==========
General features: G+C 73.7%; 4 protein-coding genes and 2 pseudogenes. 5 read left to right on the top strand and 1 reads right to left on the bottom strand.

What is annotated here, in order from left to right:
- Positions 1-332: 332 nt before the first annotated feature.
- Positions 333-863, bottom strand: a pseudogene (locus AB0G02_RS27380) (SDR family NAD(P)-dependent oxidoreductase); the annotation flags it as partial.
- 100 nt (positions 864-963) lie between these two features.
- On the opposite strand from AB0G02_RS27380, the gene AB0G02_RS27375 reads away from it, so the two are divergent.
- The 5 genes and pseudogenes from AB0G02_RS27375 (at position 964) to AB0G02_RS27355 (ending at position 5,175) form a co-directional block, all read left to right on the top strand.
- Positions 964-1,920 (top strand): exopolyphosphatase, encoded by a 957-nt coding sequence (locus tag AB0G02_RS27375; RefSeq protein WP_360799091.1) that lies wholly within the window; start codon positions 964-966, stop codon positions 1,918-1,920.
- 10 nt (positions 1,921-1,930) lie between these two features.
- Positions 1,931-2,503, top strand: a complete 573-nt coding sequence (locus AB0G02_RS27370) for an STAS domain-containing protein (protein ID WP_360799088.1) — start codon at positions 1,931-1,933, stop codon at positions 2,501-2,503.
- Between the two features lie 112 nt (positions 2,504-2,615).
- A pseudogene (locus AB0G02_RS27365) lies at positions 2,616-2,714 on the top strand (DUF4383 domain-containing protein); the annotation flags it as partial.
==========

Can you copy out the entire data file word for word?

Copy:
General features: G+C 73.7%; 4 protein-coding genes and 2 pseudogenes. 5 read left to right on the top strand and 1 reads right to left on the bottom strand.

What is annotated here, in order from left to right:
- Positions 1-332: 332 nt before the first annotated feature.
- Positions 333-863, bottom strand: a pseudogene (locus AB0G02_RS27380) (SDR family NAD(P)-dependent oxidoreductase); the annotation flags it as partial.
- 100 nt (positions 864-963) lie between these two features.
- On the opposite strand from AB0G02_RS27380, the gene AB0G02_RS27375 reads away from it, so the two are divergent.
- The 5 genes and pseudogenes from AB0G02_RS27375 (at position 964) to AB0G02_RS27355 (ending at position 5,175) form a co-directional block, all read left to right on the top strand.
- Positions 964-1,920 (top strand): exopolyphosphatase, encoded by a 957-nt coding sequence (locus tag AB0G02_RS27375; RefSeq protein WP_360799091.1) that lies wholly within the window; start codon positions 964-966, stop codon positions 1,918-1,920.
- 10 nt (positions 1,921-1,930) lie between these two features.
- Positions 1,931-2,503, top strand: a complete 573-nt coding sequence (locus AB0G02_RS27370) for an STAS domain-containing protein (protein ID WP_360799088.1) — start codon at positions 1,931-1,933, stop codon at positions 2,501-2,503.
- Between the two features lie 112 nt (positions 2,504-2,615).
- A pseudogene (locus AB0G02_RS27365) lies at positions 2,616-2,714 on the top strand (DUF4383 domain-containing protein); the annotation flags it as partial.